Des Moines Register Parts Ways with Reporter Who Wrote Hit Piece on Viral Beer Sign Guy


The Des Moines Register fired the reporter behind a controversial story on a local Iowa man, who used a viral moment on ESPN’s College Gameday to raise $1 million for charity, after it was revealed that the reporter had a history of racist tweets.

The old offensive posts by Aaron Calvin, the now-former Register reporter, became of interest after Calvin penned a profile on viral sensation Carson King that focused on offensive tweets the story subject posted when he was 16, rather than the charitable donations King had raised.

The Register story on King, which was written by Calvin, was widely criticized as a hit piece and a disturbing example of social media “cancel culture” going too far.

Register executive editor Carol Hunter explained the decision to fire Calvin in a column on Thursday: “I want to be as transparent as possible about what we did and why, answer the questions you’ve raised and tell you what we’ve learned so far and what we’ll try to do better. For one, we’re revising our policies and practices, including those that did not uncover our own reporter’s past inappropriate social media postings. That reporter is no longer with the Register.”

While at an Iowa State college football game last weekend, King brought a sign requesting donations to replenish his beer supply that appeared on ESPN and was subsequently shared all over the internet. After receiving a flood of donations, King opted to donate the money to a children’s hospital rather than spend it on beer; the mobile cash payment app Venmo and Anheuser Busch then partnered with King to match donations for the charity. King was then interviewed by the Register and Calvin unearthed his past offensive tweets, leading Anheuser Busch to end their partnership with him.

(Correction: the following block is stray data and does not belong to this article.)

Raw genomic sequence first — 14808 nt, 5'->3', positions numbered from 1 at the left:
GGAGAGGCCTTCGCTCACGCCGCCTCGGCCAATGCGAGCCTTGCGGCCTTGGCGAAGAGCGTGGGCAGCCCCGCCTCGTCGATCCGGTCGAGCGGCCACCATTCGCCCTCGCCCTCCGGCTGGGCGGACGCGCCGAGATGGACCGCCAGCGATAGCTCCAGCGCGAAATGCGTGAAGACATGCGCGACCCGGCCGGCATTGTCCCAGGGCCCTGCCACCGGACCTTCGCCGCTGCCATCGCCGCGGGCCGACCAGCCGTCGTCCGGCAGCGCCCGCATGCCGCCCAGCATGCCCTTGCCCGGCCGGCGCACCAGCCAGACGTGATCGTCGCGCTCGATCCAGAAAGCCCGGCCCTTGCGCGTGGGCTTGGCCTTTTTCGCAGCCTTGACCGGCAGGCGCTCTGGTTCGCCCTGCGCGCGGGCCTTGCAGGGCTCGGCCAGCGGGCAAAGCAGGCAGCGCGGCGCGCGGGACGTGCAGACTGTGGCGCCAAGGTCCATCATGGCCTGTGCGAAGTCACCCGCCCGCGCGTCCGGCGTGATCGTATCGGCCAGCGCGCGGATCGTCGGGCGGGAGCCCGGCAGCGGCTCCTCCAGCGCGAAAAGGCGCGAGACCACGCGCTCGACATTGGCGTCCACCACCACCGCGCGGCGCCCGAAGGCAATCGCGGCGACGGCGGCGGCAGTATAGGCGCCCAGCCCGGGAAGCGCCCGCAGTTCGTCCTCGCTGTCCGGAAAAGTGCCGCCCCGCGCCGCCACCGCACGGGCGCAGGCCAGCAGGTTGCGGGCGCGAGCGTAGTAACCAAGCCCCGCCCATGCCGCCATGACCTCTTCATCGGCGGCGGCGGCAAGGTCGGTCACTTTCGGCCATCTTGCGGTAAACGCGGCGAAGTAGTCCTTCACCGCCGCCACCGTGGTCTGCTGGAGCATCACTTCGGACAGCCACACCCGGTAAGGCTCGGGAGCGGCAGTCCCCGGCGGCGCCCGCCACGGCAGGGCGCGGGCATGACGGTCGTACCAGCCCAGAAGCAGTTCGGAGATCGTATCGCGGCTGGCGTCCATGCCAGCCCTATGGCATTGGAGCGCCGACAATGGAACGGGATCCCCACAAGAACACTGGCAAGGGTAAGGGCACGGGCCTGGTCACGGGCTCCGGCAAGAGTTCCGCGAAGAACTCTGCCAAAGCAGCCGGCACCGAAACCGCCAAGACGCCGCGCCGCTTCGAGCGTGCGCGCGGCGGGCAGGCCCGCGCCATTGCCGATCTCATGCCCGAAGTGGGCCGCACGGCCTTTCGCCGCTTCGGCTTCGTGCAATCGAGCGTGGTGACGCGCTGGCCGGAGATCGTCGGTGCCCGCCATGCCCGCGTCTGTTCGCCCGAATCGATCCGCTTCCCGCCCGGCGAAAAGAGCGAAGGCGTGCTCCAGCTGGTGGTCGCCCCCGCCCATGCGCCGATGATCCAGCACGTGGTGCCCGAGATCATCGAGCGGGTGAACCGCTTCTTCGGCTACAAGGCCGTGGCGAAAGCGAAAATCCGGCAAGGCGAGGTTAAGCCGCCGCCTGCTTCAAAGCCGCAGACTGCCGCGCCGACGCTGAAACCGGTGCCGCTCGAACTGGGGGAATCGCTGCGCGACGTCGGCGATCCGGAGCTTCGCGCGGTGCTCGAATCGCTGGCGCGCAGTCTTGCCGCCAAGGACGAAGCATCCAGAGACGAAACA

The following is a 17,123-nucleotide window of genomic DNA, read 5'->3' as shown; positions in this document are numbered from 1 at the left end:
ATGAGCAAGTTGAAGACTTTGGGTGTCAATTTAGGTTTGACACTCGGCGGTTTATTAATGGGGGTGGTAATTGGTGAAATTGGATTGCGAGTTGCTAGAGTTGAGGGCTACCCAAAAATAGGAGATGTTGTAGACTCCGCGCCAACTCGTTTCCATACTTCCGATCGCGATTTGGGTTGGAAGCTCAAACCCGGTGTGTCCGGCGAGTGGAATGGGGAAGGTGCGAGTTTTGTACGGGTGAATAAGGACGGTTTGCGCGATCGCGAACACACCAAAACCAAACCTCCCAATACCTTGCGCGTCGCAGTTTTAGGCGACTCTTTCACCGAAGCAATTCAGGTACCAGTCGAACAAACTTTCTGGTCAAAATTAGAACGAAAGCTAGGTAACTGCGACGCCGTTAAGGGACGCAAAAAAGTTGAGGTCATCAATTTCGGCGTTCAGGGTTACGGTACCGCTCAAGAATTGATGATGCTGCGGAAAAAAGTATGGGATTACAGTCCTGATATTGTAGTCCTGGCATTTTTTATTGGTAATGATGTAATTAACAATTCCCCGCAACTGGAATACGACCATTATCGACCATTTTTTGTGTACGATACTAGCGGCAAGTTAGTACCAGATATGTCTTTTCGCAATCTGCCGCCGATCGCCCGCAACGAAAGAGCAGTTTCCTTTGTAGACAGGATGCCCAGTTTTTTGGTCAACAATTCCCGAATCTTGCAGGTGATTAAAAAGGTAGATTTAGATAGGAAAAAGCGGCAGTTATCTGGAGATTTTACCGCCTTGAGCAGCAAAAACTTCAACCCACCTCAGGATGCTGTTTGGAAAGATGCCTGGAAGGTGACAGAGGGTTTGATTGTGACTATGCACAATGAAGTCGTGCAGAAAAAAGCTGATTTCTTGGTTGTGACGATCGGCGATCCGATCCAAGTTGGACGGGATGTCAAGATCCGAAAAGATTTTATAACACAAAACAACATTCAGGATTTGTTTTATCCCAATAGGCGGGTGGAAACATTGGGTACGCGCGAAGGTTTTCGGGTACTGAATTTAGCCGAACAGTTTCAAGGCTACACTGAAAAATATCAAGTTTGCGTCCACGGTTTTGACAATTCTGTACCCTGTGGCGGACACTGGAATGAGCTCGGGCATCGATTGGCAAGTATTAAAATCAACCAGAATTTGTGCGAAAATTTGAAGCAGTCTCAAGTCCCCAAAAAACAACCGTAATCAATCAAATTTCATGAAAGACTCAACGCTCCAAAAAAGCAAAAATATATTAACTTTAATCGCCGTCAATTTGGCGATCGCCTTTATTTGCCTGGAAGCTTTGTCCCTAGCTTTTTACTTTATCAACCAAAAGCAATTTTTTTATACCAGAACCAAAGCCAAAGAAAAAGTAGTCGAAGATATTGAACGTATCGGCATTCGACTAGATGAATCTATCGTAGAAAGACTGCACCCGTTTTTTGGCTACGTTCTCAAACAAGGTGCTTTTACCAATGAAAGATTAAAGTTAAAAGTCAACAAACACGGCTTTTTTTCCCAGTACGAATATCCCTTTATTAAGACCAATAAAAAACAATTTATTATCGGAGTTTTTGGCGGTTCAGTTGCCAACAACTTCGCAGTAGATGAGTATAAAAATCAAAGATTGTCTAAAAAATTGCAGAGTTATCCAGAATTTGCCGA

Despite firing Calvin, who was caught using the n-word and mocking gay marriage in old tweets, the Register editor still defended the ex-reporter’s work in her column.

“In this case, our initial stories drew so much interest that we decided to write a profile of King, to help readers understand the young man behind the handmade sign and the outpouring of donations to the children’s hospital,” wrote Hunter, whose original statement on the controversy noted that “Register editors decided to include” King’s old tweets. “The Register had no intention to disparage or otherwise cast a negative light on King.”

“In doing backgrounding for such a story, reporters talk to family, friends, colleagues or professors,” she added. “We check court and arrest records as well as other pertinent public records, including social media activity. The process helps us to understand the whole person.”

The media reaction to the Register‘s firing of Calvin was mixed, as many noted that his ousting was just a continuation of the same kind of cancel culture that got the paper into the controversy in the first place.

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Caleb Ecarma was a reporter at Mediaite. Email him here: Follow him on Twitter here: @calebecarma